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Expanding my herb horizon

Written by Carolyn on December 9th, 2011.      3 comments

overgrownsm

WHAT TO PLANT IN A HERB GARDEN?

I'm not sure if I have achieved what I wanted in the herb garden this year or whether I am in real trouble!  I've always longed for a bountiful, overflowing herb garden, with herbs and flowers tumbling over the garden edges.    But now I am wondering whether I may have taken it a step too far!
 
heartsease

I sprinkled a packet of Heartsease over the herb garden in early Spring and I think every one of those seeds germinated because the herb garden is filled with these cheerful little flowers.  They are one of my favourites, so I didn't want to pull any out.  I think the birds moved a few of them around because they seem to be coming up in lots of places where they weren't sown.   I like the saying that a weed is just a plant in the wrong place.  I'm starting to think that some of the heartsease plants have now morphed into weeds - there are so many in the herb garden now that they are burying my (very small) lavender plants and I have completely lost the tarragon.
 
herb garden 3sm

In my enthusiasm, I also planted quite a few other flowers in the herb garden:  there are stock, snapdragons, delphiniums, some very loyal nasturtiums which keep re-appearing every year, and the new addition of some very cute little ladybird poppies.  The herb garden is also my "garden without rules" where I slip in the odd vegetable seedling that won't fit into its proper place in the vege garden.  I love the mixed-up hodge-podge of plants but I'm not sure that my husband does.
 
poppysm

Anyway, lately I have been looking at the herb garden with new eyes and I think some of those pretty little heartsease plants are going to have to come out, if only to make room, because I have just had my eyes opened up to a whole new range of plants I need to fit in (gulp!).
 

My main focus for herbs up until now has been culinary (with a focus on pizzas!).  We wouldn't like to go without our thyme, rosemary, sage and oregano, and I would hate to be parsley-less! 
 
chamomilesm
 
Other favourites in the herb garden are lemon verbena, lemon balm and chamomile, all for picking for herbal tea.  But now I can see some glaring omissions.  There is a reason for this ....  I have just taken up soapmaking as a hobby.   I've been having a lovely time reading up on skincare properties of plants (but I am still a rank amateur, I would hasten to add) in order to make infusions to add to my soap - you can see the results of this below - cucumber-mint, chamomile and calendula are some of the soaps I have made so far.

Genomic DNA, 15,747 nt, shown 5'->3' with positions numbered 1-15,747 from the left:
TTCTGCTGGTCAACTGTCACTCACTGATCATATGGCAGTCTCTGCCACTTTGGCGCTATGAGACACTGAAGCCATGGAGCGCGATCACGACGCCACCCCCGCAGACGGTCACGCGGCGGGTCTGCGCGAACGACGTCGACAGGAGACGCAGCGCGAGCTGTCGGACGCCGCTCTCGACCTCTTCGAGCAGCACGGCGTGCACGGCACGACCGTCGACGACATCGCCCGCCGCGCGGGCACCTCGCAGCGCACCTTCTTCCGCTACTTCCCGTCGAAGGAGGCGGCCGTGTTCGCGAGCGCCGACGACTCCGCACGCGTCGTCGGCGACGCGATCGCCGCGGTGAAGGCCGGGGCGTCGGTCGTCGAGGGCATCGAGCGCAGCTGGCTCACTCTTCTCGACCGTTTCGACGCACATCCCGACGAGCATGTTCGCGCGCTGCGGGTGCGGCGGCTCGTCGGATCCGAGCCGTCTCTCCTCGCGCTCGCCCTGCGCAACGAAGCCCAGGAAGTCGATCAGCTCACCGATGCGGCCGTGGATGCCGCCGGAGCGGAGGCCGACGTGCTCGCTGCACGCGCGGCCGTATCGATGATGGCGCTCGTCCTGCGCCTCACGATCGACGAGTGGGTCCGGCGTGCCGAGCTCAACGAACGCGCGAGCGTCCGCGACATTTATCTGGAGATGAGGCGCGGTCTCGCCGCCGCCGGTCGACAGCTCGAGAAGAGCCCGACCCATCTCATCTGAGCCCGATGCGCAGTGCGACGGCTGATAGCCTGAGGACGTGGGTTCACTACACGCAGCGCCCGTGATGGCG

soap montage

So now that I have expanded my herb horizon beyond the culinary, there is a whole new range of herbs that I would like to fit into the garden.  Some of the herbs useful for skincare and soapmaking are comfrey, echinacea and marshmallow, and lavender flowers are a very pretty addition to soap.  
 
 

The plant I most want to add to the herb garden, however, is calendula!  My friend Jen kindly let me pick great quantities of her calendula flowers.  After drying the petals in the dehydrator, they were ready to add to the soap.  The calendula soap is my favourite so far - with its pretty speckles of calendula petals it just begs to be used!

So I think some of the heartsease will just have to go.  But only some of it!
Topics: herbs
 

3 Comments

all bok services says ...
I love gardening and planting different plants but i never used to plant any herbs in my garden now after going through this blog i think too should have try some herbs in my garden. Thanks Carolyn for the inspiration.
Carolyn, Kings Seeds says ...
I might try that, Margo. Most botanicals go brown over time when added to soap - the saponification reaction affects them. Calendula is one of the few that keeps its colour. I suspect that the violas would discolour.
Margo says ...
Maybe you could try making Hartsease-soap?